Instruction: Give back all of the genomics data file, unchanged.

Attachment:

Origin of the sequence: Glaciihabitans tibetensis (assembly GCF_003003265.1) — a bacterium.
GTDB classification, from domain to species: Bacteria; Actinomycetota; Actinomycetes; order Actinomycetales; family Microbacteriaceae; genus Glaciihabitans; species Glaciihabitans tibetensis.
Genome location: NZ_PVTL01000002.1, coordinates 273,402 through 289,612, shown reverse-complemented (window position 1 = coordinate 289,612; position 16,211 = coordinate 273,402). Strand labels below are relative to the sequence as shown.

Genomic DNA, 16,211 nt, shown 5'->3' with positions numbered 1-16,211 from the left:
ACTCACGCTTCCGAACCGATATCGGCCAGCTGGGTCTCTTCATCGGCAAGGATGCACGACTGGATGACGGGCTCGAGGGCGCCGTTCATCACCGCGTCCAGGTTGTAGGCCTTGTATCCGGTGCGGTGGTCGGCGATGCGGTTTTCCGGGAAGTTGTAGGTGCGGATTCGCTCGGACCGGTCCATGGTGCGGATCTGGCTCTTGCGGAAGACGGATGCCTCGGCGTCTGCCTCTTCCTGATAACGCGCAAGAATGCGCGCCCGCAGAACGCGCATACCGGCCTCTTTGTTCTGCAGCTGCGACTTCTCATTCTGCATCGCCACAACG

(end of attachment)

Origin of the sequence: Glaciihabitans tibetensis (assembly GCF_003003265.1) — a bacterium.
GTDB classification, from domain to species: Bacteria; Actinomycetota; Actinomycetes; order Actinomycetales; family Microbacteriaceae; genus Glaciihabitans; species Glaciihabitans tibetensis.
Genome location: NZ_PVTL01000002.1, coordinates 273,402 through 289,612, shown reverse-complemented (window position 1 = coordinate 289,612; position 16,211 = coordinate 273,402). Strand labels below are relative to the sequence as shown.

Genomic DNA, 16,211 nt, shown 5'->3' with positions numbered 1-16,211 from the left:
ACTCACGCTTCCGAACCGATATCGGCCAGCTGGGTCTCTTCATCGGCAAGGATGCACGACTGGATGACGGGCTCGAGGGCGCCGTTCATCACCGCGTCCAGGTTGTAGGCCTTGTATCCGGTGCGGTGGTCGGCGATGCGGTTTTCCGGGAAGTTGTAGGTGCGGATTCGCTCGGACCGGTCCATGGTGCGGATCTGGCTCTTGCGGAAGACGGATGCCTCGGCGTCTGCCTCTTCCTGATAACGCGCAAGAATGCGCGCCCGCAGAACGCGCATACCGGCCTCTTTGTTCTGCAGCTGCGACTTCTCATTCTGCATCGCCACAACG